Mennonite Health JournalArticles on the intersection of faith and health
Reflections on the Changes Ahead
Paul D. Leichty
from Mennonite Health Journal, Vol. 17, No. 4 – November 2015
Mennonite Healthcare Fellowship (MHF) is well into the fifth year since its founding in June 2011 when Mennonite Medical Association (MMA) and Mennonite Nurses Association (MNA) joined to form a new organization open to all Anabaptist healthcare professionals. At its October 2015 meeting in Lancaster, Pennsylvania, the MHF Board met with consultant LaVern Yutzy for a strategic planning workshop on the future of the organization.
The key issue for the Board is the fact that the projected membership growth among a new generation of diverse healthcare professionals has not kept pace with membership attrition among those who were formerly members of MMA or MNA. That means that the revenue to support the operations of MHF has just barely kept up with expenses, which, in turn, does not allow for an internal debt incurred in the transition process to be paid off.
MHF exists to help healthcare professionals integrate their faith and professional life. The Board believes that quality programming that ministers to the diverse generations and expanding healthcare professions will enable MHF to fulfill its mission. Thus, the key question has become how MHF through its Board and staff intervenes into a classic chicken and egg dilemma.
- Developing quality programming that fulfills a need and stimulates financial support.
- Raising the financial support to develop quality programming.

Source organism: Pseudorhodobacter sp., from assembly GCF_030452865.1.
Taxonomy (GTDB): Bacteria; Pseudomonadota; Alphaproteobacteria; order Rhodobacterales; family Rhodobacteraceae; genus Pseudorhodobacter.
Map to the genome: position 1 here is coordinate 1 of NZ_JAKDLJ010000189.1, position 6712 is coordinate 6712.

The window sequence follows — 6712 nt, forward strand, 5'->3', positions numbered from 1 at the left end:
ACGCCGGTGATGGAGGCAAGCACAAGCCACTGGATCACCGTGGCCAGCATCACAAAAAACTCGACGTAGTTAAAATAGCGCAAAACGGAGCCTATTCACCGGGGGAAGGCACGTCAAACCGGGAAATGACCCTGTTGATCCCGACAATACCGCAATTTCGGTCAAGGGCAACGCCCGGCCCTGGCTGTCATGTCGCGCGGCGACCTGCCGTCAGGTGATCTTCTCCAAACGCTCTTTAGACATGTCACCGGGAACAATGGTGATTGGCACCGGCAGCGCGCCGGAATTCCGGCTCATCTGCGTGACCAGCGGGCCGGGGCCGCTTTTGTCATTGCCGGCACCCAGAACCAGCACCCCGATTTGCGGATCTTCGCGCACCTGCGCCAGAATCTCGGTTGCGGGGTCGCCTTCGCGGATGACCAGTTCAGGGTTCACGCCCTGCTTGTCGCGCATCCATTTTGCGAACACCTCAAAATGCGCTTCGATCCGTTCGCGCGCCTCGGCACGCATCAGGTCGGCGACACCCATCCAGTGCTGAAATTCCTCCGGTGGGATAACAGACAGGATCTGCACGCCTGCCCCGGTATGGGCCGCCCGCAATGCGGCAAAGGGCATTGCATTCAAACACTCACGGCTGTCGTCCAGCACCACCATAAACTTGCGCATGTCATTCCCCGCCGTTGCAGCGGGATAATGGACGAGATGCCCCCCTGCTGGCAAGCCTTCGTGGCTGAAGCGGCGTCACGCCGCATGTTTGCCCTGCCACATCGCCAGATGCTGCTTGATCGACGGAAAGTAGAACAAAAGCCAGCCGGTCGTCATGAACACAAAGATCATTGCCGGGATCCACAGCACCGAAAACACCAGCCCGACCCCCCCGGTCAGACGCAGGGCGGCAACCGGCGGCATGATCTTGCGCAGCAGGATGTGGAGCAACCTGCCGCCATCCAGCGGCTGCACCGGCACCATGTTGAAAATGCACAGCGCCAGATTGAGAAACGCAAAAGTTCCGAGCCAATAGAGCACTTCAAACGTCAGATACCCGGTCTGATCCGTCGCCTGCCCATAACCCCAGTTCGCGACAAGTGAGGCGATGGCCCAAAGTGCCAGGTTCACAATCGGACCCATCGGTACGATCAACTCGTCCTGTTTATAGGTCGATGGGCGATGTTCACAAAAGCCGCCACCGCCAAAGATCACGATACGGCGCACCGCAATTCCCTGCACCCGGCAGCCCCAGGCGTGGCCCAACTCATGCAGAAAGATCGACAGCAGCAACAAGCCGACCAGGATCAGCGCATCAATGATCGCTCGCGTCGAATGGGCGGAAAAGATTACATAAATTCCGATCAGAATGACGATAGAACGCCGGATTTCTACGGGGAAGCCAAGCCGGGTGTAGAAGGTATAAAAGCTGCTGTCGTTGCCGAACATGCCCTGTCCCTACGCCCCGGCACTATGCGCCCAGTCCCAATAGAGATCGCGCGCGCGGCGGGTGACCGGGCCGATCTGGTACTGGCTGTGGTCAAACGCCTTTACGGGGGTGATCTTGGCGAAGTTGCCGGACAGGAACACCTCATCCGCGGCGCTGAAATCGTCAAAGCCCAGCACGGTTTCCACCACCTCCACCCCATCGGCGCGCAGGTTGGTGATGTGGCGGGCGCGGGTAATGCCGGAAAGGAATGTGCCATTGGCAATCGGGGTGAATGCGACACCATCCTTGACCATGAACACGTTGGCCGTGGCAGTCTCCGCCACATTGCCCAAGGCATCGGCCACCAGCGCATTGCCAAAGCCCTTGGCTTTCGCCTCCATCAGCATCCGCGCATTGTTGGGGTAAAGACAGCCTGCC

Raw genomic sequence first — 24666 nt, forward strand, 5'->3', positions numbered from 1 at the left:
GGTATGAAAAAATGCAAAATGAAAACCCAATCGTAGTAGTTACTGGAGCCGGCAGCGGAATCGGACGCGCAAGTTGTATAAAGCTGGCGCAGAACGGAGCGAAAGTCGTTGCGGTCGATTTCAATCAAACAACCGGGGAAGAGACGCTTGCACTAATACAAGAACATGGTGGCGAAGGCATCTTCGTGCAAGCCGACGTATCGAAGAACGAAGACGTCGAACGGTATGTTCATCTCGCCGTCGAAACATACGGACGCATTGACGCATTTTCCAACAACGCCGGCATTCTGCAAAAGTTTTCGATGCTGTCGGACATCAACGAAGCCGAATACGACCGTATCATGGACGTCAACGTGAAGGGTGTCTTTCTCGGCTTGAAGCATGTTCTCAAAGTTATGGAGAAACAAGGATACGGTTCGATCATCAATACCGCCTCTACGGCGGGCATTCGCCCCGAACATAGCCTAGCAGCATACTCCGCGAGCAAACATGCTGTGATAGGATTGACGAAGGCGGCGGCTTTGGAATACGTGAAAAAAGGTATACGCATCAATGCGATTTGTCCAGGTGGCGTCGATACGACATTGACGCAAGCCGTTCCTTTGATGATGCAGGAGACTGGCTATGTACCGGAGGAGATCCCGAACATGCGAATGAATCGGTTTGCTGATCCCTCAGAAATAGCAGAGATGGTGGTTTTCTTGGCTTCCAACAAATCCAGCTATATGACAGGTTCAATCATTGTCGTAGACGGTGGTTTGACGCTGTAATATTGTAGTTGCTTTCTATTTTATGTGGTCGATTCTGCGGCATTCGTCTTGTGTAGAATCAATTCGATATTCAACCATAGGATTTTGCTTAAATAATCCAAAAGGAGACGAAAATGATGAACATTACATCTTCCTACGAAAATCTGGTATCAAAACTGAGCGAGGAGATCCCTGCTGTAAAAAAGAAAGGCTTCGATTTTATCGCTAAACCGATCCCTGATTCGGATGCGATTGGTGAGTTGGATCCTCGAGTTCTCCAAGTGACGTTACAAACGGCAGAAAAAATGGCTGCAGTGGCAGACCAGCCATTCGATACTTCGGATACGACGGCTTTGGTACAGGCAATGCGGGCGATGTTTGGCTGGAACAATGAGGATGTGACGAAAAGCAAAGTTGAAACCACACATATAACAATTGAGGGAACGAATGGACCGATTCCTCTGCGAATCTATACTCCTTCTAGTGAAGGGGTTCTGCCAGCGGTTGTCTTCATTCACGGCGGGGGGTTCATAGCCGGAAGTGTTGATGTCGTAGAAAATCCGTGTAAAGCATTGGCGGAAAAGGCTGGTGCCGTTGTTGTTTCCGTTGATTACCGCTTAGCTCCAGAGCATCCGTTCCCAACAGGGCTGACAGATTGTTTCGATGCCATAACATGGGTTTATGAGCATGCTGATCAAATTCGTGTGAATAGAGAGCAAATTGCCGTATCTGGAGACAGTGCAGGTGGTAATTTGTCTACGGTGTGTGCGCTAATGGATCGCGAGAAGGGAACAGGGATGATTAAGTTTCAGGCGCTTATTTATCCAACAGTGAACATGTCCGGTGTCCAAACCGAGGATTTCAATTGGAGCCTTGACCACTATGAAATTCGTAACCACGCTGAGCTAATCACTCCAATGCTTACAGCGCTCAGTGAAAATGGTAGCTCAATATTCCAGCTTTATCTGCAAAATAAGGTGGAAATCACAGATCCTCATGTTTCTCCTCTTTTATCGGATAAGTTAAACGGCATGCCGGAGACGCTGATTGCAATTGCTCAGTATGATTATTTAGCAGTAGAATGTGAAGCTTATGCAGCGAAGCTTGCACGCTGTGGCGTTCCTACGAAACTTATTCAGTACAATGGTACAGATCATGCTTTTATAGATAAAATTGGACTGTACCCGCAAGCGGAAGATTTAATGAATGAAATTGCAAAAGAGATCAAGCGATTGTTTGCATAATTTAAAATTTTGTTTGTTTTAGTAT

Related questions involve the best use of the time of MHF’s two part-time staff to focus on activities that will stimulate this growth and energize an enlarging group of volunteers.
All of this will depend on two factors:
- The commitment of an increasing number of people to MHF’s core mission.
- The transformation that it will take to reach out in new ways to a new generation of healthcare workers as well as the church as a whole. This transformation will be both personal and corporate, both structural and spiritual.
The MHF Board is embarking on the following actions in order to demonstrate its commitment to the transformation needed:
The Conversations Initiative
Over the course of the next six months (and maybe longer), Board members, joined by other supportive MHF members will be inviting Anabaptist healthcare professionals, both members and non-members, to a “Conversation” in their home, office, or church. This is an attempt to build relationships with a more diverse group of healthcare professionals, find out what their interests and needs are, and attempt to bring resources to bear upon the true felt needs of MHF’s larger constituency.
A Funding Model for the Future
The current funding model for MHF relies on a combination of assumptions under an old model of operation along with uneasy adjustments to a newer reality. The Board is leading the way in examining the functionality of the old models and assumptions in light of an ever changing 21st century Anabaptist context. Questions being contemplated include whether the concepts of “membership” and “dues” are still useful and whether a dichotomy between “operations” and “missions” is still valid.